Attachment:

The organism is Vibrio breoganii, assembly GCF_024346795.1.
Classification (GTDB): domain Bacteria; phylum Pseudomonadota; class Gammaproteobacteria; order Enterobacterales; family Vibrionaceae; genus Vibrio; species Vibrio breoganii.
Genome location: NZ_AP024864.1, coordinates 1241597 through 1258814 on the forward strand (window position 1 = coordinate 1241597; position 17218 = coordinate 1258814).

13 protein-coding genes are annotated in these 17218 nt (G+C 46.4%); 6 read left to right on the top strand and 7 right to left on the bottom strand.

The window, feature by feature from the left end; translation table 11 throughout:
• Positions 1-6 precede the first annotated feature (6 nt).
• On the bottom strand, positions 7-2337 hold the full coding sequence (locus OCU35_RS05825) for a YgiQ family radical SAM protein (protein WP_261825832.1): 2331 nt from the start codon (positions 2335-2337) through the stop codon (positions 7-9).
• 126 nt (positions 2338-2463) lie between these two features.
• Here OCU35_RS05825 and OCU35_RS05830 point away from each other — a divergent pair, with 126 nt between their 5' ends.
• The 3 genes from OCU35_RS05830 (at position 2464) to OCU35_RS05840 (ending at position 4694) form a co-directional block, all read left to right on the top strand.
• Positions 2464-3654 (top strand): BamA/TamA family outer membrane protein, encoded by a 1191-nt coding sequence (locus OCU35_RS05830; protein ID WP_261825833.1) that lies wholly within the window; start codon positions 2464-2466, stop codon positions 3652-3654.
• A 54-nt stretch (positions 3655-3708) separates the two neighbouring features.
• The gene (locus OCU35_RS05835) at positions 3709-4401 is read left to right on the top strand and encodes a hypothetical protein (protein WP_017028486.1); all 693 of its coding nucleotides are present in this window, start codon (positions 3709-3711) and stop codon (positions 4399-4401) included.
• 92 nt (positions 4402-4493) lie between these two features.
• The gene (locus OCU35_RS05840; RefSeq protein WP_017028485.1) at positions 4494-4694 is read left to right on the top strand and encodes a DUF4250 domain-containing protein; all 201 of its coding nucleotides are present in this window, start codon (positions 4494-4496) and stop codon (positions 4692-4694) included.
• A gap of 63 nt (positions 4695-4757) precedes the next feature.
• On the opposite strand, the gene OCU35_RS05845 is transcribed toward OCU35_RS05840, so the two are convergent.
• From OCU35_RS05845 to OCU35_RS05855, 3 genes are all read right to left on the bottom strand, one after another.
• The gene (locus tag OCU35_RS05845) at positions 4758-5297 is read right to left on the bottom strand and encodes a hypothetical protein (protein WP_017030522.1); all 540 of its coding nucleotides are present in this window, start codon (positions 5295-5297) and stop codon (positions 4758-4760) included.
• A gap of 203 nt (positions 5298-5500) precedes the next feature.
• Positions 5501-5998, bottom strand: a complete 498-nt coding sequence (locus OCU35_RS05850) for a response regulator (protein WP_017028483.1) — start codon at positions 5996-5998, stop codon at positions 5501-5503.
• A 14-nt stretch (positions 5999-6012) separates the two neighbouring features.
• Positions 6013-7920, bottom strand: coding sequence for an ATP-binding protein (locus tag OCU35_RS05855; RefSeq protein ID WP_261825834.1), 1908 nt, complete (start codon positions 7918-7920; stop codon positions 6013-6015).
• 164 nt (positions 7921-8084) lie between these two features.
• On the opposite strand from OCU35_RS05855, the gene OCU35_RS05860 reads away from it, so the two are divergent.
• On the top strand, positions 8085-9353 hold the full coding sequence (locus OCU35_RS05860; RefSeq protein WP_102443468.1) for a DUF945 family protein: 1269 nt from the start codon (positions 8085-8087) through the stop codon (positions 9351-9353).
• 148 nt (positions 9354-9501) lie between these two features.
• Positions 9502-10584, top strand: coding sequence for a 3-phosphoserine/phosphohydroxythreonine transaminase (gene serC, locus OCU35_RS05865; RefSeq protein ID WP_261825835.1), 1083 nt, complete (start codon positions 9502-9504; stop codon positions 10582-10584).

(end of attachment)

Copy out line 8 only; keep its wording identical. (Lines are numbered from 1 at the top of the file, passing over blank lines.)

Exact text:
• 126 nt (positions 2338-2463) lie between these two features.